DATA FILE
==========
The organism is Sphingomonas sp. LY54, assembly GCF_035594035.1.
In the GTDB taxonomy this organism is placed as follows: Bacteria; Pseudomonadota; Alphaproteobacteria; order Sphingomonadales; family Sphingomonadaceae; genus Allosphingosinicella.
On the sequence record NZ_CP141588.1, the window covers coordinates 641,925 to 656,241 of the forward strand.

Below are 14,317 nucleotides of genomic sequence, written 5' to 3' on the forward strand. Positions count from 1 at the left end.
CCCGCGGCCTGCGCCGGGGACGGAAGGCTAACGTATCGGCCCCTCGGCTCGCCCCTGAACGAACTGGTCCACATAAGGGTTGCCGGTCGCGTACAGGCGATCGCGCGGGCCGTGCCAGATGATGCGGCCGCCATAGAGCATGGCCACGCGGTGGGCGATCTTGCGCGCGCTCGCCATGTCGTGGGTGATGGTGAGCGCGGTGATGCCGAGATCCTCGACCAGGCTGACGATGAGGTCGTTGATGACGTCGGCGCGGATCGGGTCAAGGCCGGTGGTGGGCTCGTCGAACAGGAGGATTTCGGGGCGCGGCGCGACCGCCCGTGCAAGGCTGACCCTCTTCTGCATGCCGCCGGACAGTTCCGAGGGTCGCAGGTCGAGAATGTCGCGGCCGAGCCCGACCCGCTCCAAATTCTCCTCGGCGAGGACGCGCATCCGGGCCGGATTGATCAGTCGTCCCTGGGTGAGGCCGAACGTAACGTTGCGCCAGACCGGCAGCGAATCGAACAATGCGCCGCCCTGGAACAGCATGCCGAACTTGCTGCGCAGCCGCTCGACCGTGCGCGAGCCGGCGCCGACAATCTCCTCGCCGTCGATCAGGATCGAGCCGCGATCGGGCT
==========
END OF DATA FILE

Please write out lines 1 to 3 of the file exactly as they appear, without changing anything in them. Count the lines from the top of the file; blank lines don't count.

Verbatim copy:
The organism is Sphingomonas sp. LY54, assembly GCF_035594035.1.
In the GTDB taxonomy this organism is placed as follows: Bacteria; Pseudomonadota; Alphaproteobacteria; order Sphingomonadales; family Sphingomonadaceae; genus Allosphingosinicella.
On the sequence record NZ_CP141588.1, the window covers coordinates 641,925 to 656,241 of the forward strand.